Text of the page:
Jerry Butler (born Jerry Butler Jr., December 8,
1939, Sunflower, Mississippi) is an American soul singer and songwriter.
He is also noted as being the original lead singer of the R&B vocal
group, The Impressions, as well as a Rock and Roll Hall of Fame
Butler is also an American politician. He serves as a Commissioner for
Cook County, Illinois, having first been elected in 1985. As a member of
this 17-member county board, he chairs the Health and Hospitals
Committee, and serves
as Vice Chair of the Construction Committee.
Biography The mid 1950s had a profound impact on Butler's life. He grew
up poor, having lived in Chicago's Cabrini–Green housing complex. Music
and the church provided solace from a city that was as segregated as
those in the Deep South. He performed in a church choir with Curtis
Mayfield. As a teenager, Butler sang in a gospel quartet called Northern
Jubilee Gospel Singers, along with Mayfield. Mayfield, a guitar player,
became the lone instrumentalist for the six-member Roosters group, which
later became The Impressions. Inspired by Sam Cooke and the Soul
Stirrers, the Five Blind Boys of Mississippi, and the Pilgrim Travelers,
getting into the music industry seemed inevitable.
Butler's younger brother, Billy Butler, also had a career in the music
Butler wrote the song "For Your Precious Love" (which is ranked
#327 on the Rolling Stone magazine's list of The 500 Greatest Songs of
All Time) and wanted to record a disc. Looking for recording studios,
The Impressions auditioned for Chess Records and Vee-Jay Records. The
group eventually signed with Vee-Jay, where they released "For Your
Precious Love" in 1958. It became The Impressions' first hit and gold
record. Solo career
Butler was dubbed the "Iceman" by WDAS Philadelphia disc jockey, Georgie
Woods, while performing in a Philadelphia theater.
He co-wrote, with Otis Redding, the song "I've Been Loving You Too Long"
in 1965. Butler’s solo career had a string of hits, including the Top 10
successes "He Will Break Your Heart", "Find Another Girl", "I'm
A-Telling You" (all written by fellow Impression Curtis Mayfield and
featuring Mayfield as harmony vocal), the million selling "Only the
Strong Survive," "Moon River" (note that it was Jerry's vocal, not Andy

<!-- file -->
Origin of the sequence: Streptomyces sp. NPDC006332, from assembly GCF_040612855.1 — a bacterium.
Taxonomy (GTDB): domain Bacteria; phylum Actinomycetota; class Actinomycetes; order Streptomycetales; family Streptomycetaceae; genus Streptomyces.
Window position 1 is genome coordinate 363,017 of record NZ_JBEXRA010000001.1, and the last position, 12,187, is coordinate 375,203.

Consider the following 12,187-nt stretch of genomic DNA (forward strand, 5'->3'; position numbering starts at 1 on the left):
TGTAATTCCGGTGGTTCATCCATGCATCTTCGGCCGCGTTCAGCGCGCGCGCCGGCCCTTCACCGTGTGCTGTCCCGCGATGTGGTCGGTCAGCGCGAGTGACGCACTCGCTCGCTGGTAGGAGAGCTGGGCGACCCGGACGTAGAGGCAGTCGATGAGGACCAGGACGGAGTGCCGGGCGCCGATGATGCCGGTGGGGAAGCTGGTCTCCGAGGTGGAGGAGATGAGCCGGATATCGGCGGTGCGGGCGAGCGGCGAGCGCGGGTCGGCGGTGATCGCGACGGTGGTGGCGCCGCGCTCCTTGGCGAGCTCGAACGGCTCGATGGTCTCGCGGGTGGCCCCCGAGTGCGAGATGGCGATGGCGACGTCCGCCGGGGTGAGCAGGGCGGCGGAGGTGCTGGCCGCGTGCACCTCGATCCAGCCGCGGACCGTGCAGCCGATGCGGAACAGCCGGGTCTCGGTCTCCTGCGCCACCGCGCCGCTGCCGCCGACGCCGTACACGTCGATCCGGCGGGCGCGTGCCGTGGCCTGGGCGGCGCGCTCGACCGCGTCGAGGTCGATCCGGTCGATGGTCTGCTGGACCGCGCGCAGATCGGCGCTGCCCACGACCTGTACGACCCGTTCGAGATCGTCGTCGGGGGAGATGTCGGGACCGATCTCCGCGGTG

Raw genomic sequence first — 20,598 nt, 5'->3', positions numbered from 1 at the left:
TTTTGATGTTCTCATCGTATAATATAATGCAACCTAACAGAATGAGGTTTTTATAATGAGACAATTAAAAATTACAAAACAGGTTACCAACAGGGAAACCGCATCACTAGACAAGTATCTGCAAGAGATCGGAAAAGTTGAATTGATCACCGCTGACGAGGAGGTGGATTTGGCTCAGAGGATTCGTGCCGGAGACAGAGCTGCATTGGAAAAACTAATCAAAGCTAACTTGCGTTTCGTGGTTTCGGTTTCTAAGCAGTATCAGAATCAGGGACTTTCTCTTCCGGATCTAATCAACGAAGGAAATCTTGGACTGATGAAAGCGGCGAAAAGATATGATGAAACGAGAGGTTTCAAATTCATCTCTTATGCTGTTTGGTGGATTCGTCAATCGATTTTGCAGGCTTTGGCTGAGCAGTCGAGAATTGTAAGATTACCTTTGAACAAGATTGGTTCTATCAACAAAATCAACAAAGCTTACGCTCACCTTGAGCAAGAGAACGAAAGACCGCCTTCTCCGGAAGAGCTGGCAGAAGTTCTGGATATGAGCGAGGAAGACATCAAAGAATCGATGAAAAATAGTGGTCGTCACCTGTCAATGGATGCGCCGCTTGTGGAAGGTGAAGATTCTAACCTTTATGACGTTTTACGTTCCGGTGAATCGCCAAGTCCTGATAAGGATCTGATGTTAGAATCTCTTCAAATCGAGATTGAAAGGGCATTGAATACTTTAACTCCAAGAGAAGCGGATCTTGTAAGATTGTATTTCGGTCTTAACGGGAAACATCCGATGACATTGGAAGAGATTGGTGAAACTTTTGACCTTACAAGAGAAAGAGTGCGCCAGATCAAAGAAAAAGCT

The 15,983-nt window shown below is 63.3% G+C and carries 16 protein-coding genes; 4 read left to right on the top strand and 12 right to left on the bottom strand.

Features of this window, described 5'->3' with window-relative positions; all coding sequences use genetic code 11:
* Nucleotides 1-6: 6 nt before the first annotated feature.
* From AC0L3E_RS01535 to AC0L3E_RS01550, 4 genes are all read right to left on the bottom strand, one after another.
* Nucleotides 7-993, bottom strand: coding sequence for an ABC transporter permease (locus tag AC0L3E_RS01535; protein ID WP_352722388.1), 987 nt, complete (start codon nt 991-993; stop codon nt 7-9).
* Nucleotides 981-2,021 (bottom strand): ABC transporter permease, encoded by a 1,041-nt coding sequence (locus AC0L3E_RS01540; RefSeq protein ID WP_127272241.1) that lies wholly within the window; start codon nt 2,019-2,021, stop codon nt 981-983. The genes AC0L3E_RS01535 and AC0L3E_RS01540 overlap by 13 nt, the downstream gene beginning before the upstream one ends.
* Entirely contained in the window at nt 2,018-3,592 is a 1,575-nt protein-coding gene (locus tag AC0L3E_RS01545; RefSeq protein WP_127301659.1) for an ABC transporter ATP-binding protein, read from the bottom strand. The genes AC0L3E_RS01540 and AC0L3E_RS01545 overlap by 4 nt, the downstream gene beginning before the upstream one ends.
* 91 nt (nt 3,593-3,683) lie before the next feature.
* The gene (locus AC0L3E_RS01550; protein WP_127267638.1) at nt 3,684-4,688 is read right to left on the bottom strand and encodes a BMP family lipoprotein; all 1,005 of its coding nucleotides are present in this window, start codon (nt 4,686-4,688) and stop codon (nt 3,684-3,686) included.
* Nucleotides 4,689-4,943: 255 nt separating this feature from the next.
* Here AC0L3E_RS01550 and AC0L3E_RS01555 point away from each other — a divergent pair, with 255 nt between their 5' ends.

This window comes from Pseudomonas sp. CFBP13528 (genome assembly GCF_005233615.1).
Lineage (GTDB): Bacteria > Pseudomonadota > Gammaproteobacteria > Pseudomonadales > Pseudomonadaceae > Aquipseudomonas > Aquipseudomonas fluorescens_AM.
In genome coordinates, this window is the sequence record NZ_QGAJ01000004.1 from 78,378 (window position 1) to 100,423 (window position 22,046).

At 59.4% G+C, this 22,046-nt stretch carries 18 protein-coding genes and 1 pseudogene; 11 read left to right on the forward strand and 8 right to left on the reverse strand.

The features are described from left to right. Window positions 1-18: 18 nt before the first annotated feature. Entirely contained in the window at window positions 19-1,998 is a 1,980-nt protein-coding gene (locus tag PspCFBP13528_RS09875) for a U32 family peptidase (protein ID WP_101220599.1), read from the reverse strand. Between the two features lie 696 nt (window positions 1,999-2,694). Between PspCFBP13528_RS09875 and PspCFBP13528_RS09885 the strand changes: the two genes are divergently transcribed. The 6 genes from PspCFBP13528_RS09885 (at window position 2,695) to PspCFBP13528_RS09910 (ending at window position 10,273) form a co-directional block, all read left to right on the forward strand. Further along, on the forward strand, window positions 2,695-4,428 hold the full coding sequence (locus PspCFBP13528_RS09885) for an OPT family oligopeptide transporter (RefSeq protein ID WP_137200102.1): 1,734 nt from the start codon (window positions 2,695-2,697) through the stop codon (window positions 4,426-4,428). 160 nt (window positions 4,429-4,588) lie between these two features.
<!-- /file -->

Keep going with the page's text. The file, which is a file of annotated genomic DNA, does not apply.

Williams, that hit on single records), "Need To Belong" (recorded with
the Impressions after he went solo), "Make It Easy On Yourself," "Let It
Be Me" (with Betty Everett), "Brand New Me," "Ain't Understanding
Mellow" (with Brenda Lee Eager), "Hey, Western Union Man", and "Never
Give You Up." Butler released two successful albums, The Ice Man Cometh
(1968) and Ice On Ice (1970). The Ice Man Cometh garnered Butler three
Grammy nominations. He collaborated on many of his successful recordings
with the Philadelphia-based songwriting team, Gamble and Huff. With
Motown, in 1976 and 1977, Butler produced and co-produced (with Paul
David Wilson) two albums: 1.) “Suite For The Single Girl” and 2.) “It
All Comes Out In My Song.”
Tony Orlando and Dawn revived "He Will Break Your Heart" in 1975, with a
new title, "He Don't Love You (Like I Love You)," and it was more
successful than Butler's original, going to #1 on the US Billboard Hot
100 pop chart.
Subsequently, Butler and Wilson produced an album with Dee Dee
Sharp-Gamble with Philadelphia International. In 1981 with "Breaking and
Entering" / "Easy Money," from Sharp-Gamble's album Dee Dee,
Butler/Wilson’s production spent four weeks at number one on the Hot
Dance Music/Club Play chart and Dance Chart Billboard.
1980s to date
Butler continues to perform while serving as a Cook County Board
Commissioner since the 1980s. As Cook County Commissioner, Butler voted
to uphold an historic 2008 Cook County sales tax increase, which remains
the highest in the nation. As a result the Chicago Tribune has
encouraged people to vote against him in the 2010 elections.
In recent years, he has served as host of PBS TV music specials such as
Doo Wop 50 and 51, Rock Rhythm and Doo Wop, and Soul Spectacular: 40
years of R&B, among others. He has also served as Chairman of the Board
of the Rhythm and Blues Foundation. In 1991, Butler was inducted, along
with the other original members of the Impressions (Curtis Mayfield, Sam
Gooden, Fred Cash, and Arthur and Richard Brooks) into the Rock and Roll
Hall of Fame.
Most recently, blues-rock duo The Black Keys covered "Never Give You Up"
on their 2010 album, Brothers.
Personal life He currently resides in Chicago with his wife, Annette. He has
two sons, Randy and Tony, and a grandson.